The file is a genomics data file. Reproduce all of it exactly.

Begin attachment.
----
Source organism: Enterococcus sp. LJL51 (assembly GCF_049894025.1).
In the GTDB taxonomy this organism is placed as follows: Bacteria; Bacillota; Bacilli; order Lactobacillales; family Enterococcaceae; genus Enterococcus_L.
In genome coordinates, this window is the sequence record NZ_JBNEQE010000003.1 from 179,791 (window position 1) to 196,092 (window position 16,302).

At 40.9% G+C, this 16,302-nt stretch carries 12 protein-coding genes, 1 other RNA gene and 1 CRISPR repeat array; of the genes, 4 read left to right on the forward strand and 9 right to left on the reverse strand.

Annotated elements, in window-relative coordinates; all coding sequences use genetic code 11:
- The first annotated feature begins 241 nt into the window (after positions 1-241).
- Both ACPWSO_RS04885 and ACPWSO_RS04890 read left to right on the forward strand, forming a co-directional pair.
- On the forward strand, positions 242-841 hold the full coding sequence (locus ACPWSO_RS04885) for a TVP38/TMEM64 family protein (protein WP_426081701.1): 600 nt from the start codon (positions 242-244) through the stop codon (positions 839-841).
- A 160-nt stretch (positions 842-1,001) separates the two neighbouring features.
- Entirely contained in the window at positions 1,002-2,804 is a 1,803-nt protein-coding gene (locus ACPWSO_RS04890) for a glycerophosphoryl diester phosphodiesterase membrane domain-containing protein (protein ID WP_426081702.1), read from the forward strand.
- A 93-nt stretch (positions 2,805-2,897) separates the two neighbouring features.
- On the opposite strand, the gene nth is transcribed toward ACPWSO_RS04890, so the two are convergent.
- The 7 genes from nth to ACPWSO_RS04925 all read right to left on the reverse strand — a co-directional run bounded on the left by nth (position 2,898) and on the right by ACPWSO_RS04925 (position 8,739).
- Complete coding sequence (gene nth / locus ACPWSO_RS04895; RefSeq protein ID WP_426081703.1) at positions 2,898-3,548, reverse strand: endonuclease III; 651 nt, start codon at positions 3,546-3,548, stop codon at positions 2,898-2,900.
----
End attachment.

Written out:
Source organism: Enterococcus sp. LJL51 (assembly GCF_049894025.1).
In the GTDB taxonomy this organism is placed as follows: Bacteria; Bacillota; Bacilli; order Lactobacillales; family Enterococcaceae; genus Enterococcus_L.
In genome coordinates, this window is the sequence record NZ_JBNEQE010000003.1 from 179,791 (window position 1) to 196,092 (window position 16,302).

At 40.9% G+C, this 16,302-nt stretch carries 12 protein-coding genes, 1 other RNA gene and 1 CRISPR repeat array; of the genes, 4 read left to right on the forward strand and 9 right to left on the reverse strand.

Annotated elements, in window-relative coordinates; all coding sequences use genetic code 11:
- The first annotated feature begins 241 nt into the window (after positions 1-241).
- Both ACPWSO_RS04885 and ACPWSO_RS04890 read left to right on the forward strand, forming a co-directional pair.
- On the forward strand, positions 242-841 hold the full coding sequence (locus ACPWSO_RS04885) for a TVP38/TMEM64 family protein (protein WP_426081701.1): 600 nt from the start codon (positions 242-244) through the stop codon (positions 839-841).
- A 160-nt stretch (positions 842-1,001) separates the two neighbouring features.
- Entirely contained in the window at positions 1,002-2,804 is a 1,803-nt protein-coding gene (locus ACPWSO_RS04890) for a glycerophosphoryl diester phosphodiesterase membrane domain-containing protein (protein ID WP_426081702.1), read from the forward strand.
- A 93-nt stretch (positions 2,805-2,897) separates the two neighbouring features.
- On the opposite strand, the gene nth is transcribed toward ACPWSO_RS04890, so the two are convergent.
- The 7 genes from nth to ACPWSO_RS04925 all read right to left on the reverse strand — a co-directional run bounded on the left by nth (position 2,898) and on the right by ACPWSO_RS04925 (position 8,739).
- Complete coding sequence (gene nth / locus ACPWSO_RS04895; RefSeq protein ID WP_426081703.1) at positions 2,898-3,548, reverse strand: endonuclease III; 651 nt, start codon at positions 3,546-3,548, stop codon at positions 2,898-2,900.